Today students are typecast as self-absorbed, apathetic and out of touch with problems plaguing society. Pundits and parents say we spend too much time on Snapchat and Twitter and not enough time studying or getting involved in our communities. Contrary to popular belief, history shows us students have come together to stand up and speak out against the inequalities they see surrounding them. There are many successful student movements that have shaped national discourse and created tangible change in their communities. Those ready and willing to embark on the journey stand on the shoulders of greatness that came before and will continue to build on the work of others.
In 1964, activism crescendoed in the Freedom Summer campaign in Mississippi, which aimed to register as many African-Americans to vote as possible. Thousands of out-of-state volunteers went to Mississippi, many of them students. During this campaign, three students were shot and killed by the Ku Klux Klan, but the effects of their efforts were felt with the historic signing of civil rights legislation.
In the 1970s and 1980s, significant student movements across the country pushed the United States to divest from South Africa in response to the Apartheid Movement. Student campaigns beginning at Stanford, Michigan State and the University of Michigan sought to dismantle the apartheid state using the only lever they had: economic pressure. By 1988, 155 total institutions divested from South Africa, putting pressure on state governments to take concrete action. This eventually set the stage for federal action. In 2010, 19 years after the fall of the apartheid state, Archbishop Desmond Tutu wrote, “In South Africa, we could not have achieved our freedom and just peace without the help of people around the world, who through the use of non-violent means, such as boycotts and divestment, encouraged their governments and other corporate actors to reverse decades-long support for the Apartheid regime.” While the South Africa divestment campaign grew to make lasting national and international change, it started from where we sit today – in dorm rooms on college campuses.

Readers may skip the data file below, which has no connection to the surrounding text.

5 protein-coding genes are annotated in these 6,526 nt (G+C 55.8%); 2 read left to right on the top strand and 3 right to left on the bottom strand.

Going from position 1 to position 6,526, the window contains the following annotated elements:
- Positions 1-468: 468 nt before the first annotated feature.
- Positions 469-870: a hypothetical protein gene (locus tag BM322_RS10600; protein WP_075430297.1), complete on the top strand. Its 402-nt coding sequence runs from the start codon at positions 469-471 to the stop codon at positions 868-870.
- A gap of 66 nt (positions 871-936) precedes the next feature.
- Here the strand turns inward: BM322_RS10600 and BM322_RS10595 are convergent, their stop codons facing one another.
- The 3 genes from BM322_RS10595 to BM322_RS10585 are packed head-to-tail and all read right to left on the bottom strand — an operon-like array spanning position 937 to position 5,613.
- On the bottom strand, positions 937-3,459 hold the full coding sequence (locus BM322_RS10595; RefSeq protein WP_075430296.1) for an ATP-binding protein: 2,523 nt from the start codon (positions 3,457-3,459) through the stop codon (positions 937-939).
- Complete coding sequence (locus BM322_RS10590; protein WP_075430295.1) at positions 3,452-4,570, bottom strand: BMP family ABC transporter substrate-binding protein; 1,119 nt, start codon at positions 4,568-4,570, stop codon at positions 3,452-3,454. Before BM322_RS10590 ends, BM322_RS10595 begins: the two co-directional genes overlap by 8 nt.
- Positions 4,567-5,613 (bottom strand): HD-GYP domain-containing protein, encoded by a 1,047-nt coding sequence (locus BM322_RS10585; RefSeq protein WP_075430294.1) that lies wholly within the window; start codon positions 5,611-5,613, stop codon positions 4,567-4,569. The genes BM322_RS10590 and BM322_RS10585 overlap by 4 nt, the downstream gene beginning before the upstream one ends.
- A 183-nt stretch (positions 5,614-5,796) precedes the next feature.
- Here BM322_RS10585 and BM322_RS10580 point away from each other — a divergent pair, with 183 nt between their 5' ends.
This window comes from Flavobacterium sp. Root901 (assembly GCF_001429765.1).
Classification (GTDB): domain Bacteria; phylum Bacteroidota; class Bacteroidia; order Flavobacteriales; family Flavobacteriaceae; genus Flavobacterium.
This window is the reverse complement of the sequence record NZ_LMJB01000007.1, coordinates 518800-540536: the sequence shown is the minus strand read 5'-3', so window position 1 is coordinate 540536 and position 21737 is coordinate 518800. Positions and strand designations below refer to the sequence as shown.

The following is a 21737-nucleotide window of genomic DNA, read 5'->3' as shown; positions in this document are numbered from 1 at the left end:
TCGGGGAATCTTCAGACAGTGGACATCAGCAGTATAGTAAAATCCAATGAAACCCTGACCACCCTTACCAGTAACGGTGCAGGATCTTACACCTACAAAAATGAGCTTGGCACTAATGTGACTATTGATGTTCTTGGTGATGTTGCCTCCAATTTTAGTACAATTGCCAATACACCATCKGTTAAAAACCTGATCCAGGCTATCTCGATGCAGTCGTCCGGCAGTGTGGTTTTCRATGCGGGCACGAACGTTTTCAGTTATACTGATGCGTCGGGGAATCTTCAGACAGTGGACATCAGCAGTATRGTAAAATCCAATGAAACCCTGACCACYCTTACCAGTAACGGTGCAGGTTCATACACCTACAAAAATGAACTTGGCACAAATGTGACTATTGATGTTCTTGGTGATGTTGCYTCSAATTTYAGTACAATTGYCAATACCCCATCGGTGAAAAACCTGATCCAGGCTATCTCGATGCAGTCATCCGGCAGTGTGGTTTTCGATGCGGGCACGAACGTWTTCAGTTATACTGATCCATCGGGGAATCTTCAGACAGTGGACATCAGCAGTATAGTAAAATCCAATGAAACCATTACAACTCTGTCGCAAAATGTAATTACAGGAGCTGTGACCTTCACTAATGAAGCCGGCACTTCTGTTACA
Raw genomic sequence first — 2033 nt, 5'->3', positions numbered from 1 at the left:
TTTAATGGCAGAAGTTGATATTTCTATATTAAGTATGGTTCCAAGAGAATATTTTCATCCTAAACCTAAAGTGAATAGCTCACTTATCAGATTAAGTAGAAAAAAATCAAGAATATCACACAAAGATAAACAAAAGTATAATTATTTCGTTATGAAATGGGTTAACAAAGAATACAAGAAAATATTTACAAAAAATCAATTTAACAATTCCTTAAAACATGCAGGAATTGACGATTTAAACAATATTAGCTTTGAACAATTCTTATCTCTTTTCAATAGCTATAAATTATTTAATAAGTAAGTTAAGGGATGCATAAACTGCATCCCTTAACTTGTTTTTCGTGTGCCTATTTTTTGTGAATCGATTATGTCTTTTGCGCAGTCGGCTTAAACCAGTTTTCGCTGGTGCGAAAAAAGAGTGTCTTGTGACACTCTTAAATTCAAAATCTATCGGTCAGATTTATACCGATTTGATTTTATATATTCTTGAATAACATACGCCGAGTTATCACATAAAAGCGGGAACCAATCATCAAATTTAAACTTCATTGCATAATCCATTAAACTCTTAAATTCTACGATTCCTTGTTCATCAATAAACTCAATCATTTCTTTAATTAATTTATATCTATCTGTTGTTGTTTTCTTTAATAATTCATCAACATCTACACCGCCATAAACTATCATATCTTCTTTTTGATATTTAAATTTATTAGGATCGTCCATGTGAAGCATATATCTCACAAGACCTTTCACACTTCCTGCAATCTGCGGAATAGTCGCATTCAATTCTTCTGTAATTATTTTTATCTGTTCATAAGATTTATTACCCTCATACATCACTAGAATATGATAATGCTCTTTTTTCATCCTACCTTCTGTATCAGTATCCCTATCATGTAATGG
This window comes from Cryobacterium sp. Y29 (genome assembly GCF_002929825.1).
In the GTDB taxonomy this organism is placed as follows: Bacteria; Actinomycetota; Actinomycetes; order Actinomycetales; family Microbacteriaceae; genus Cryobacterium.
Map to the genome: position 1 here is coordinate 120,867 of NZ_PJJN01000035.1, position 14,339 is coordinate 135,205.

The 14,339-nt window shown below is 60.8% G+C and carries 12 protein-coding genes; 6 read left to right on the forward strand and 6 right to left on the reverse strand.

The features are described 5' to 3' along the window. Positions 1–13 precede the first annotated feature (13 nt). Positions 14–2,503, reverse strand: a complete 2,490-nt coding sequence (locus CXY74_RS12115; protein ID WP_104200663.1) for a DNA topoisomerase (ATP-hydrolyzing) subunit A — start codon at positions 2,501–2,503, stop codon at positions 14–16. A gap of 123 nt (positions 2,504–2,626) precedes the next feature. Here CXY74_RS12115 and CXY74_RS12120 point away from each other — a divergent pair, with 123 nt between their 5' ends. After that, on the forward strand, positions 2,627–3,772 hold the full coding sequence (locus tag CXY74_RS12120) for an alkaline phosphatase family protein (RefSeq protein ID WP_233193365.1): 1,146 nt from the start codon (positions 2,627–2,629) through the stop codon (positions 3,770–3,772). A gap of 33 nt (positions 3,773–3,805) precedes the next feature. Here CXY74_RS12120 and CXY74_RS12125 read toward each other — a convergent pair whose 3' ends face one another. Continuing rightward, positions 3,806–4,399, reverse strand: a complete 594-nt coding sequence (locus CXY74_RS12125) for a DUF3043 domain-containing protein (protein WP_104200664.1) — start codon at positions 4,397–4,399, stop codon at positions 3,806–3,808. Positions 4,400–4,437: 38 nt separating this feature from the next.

Last week, we saw students of color at the University of Missouri come together and call for the resignation of their president for ignoring the struggles they face on campus. Enacting change requires challenging existing bodies of power. On Monday, Tim Wolfe stepped down as president of the Mizzou system because of the pressure the students put on the administration and board of trustees. This momentum picked up and we saw sit-ins and rallies on college campuses across the country to show solidarity with the students at Mizzou and voice the concerns they face at their own institutions. We have seen the power students hold when we come together around one issue and push for change we want to see.
Madelyn Schorr is a senior major in art and anthropology. Her column runs biweekly.